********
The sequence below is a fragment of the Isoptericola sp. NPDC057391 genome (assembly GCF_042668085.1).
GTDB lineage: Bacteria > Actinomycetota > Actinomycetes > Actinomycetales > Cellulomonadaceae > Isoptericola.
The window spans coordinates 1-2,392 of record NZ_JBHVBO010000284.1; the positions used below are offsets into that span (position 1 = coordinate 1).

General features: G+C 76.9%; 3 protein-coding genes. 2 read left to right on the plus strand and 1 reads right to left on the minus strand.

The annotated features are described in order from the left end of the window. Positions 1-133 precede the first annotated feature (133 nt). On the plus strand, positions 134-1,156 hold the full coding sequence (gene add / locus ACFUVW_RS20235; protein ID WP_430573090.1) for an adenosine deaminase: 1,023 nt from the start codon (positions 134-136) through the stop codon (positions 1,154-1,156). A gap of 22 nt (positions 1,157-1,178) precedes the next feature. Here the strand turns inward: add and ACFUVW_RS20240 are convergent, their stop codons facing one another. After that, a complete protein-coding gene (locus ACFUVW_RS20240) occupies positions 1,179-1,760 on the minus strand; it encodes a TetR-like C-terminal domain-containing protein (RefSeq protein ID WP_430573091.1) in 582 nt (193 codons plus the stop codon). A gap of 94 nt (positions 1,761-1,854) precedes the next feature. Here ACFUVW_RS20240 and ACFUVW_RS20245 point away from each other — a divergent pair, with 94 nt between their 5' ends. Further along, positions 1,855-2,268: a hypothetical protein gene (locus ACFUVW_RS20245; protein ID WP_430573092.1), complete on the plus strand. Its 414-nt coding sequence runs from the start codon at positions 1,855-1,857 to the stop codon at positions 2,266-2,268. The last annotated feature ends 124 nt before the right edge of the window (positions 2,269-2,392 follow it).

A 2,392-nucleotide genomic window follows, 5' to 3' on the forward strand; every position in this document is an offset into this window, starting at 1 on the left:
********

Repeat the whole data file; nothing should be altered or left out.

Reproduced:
The sequence below is a fragment of the Isoptericola sp. NPDC057391 genome (assembly GCF_042668085.1).
GTDB lineage: Bacteria > Actinomycetota > Actinomycetes > Actinomycetales > Cellulomonadaceae > Isoptericola.
The window spans coordinates 1-2,392 of record NZ_JBHVBO010000284.1; the positions used below are offsets into that span (position 1 = coordinate 1).

General features: G+C 76.9%; 3 protein-coding genes. 2 read left to right on the plus strand and 1 reads right to left on the minus strand.

The annotated features are described in order from the left end of the window. Positions 1-133 precede the first annotated feature (133 nt). On the plus strand, positions 134-1,156 hold the full coding sequence (gene add / locus ACFUVW_RS20235; protein ID WP_430573090.1) for an adenosine deaminase: 1,023 nt from the start codon (positions 134-136) through the stop codon (positions 1,154-1,156). A gap of 22 nt (positions 1,157-1,178) precedes the next feature. Here the strand turns inward: add and ACFUVW_RS20240 are convergent, their stop codons facing one another. After that, a complete protein-coding gene (locus ACFUVW_RS20240) occupies positions 1,179-1,760 on the minus strand; it encodes a TetR-like C-terminal domain-containing protein (RefSeq protein ID WP_430573091.1) in 582 nt (193 codons plus the stop codon). A gap of 94 nt (positions 1,761-1,854) precedes the next feature. Here ACFUVW_RS20240 and ACFUVW_RS20245 point away from each other — a divergent pair, with 94 nt between their 5' ends. Further along, positions 1,855-2,268: a hypothetical protein gene (locus ACFUVW_RS20245; protein ID WP_430573092.1), complete on the plus strand. Its 414-nt coding sequence runs from the start codon at positions 1,855-1,857 to the stop codon at positions 2,266-2,268. The last annotated feature ends 124 nt before the right edge of the window (positions 2,269-2,392 follow it).

A 2,392-nucleotide genomic window follows, 5' to 3' on the forward strand; every position in this document is an offset into this window, starting at 1 on the left: